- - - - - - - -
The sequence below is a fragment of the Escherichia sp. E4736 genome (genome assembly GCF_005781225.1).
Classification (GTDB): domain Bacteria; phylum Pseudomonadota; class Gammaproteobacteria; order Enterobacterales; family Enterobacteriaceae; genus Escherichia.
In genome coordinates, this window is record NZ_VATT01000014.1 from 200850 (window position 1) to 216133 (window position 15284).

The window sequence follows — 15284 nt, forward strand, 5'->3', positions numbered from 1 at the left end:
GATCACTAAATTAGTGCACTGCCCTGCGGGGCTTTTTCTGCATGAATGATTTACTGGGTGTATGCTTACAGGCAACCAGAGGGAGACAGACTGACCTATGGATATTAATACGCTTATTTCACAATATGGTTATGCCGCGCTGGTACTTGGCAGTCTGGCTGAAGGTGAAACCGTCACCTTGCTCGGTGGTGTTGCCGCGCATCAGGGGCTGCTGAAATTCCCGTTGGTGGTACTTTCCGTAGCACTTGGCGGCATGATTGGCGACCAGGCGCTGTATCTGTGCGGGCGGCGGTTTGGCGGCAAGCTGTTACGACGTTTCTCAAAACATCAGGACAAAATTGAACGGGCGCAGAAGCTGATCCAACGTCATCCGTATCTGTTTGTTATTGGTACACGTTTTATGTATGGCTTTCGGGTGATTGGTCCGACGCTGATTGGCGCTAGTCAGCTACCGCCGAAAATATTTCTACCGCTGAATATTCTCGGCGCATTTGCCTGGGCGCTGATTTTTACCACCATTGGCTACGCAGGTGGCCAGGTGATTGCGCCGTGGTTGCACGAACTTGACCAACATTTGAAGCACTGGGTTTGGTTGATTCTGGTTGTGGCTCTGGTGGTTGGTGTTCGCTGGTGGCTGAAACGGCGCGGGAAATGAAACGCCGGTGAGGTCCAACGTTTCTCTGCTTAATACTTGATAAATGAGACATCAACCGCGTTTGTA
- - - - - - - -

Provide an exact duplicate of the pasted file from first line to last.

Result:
The sequence below is a fragment of the Escherichia sp. E4736 genome (genome assembly GCF_005781225.1).
Classification (GTDB): domain Bacteria; phylum Pseudomonadota; class Gammaproteobacteria; order Enterobacterales; family Enterobacteriaceae; genus Escherichia.
In genome coordinates, this window is record NZ_VATT01000014.1 from 200850 (window position 1) to 216133 (window position 15284).

The window sequence follows — 15284 nt, forward strand, 5'->3', positions numbered from 1 at the left end:
GATCACTAAATTAGTGCACTGCCCTGCGGGGCTTTTTCTGCATGAATGATTTACTGGGTGTATGCTTACAGGCAACCAGAGGGAGACAGACTGACCTATGGATATTAATACGCTTATTTCACAATATGGTTATGCCGCGCTGGTACTTGGCAGTCTGGCTGAAGGTGAAACCGTCACCTTGCTCGGTGGTGTTGCCGCGCATCAGGGGCTGCTGAAATTCCCGTTGGTGGTACTTTCCGTAGCACTTGGCGGCATGATTGGCGACCAGGCGCTGTATCTGTGCGGGCGGCGGTTTGGCGGCAAGCTGTTACGACGTTTCTCAAAACATCAGGACAAAATTGAACGGGCGCAGAAGCTGATCCAACGTCATCCGTATCTGTTTGTTATTGGTACACGTTTTATGTATGGCTTTCGGGTGATTGGTCCGACGCTGATTGGCGCTAGTCAGCTACCGCCGAAAATATTTCTACCGCTGAATATTCTCGGCGCATTTGCCTGGGCGCTGATTTTTACCACCATTGGCTACGCAGGTGGCCAGGTGATTGCGCCGTGGTTGCACGAACTTGACCAACATTTGAAGCACTGGGTTTGGTTGATTCTGGTTGTGGCTCTGGTGGTTGGTGTTCGCTGGTGGCTGAAACGGCGCGGGAAATGAAACGCCGGTGAGGTCCAACGTTTCTCTGCTTAATACTTGATAAATGAGACATCAACCGCGTTTGTA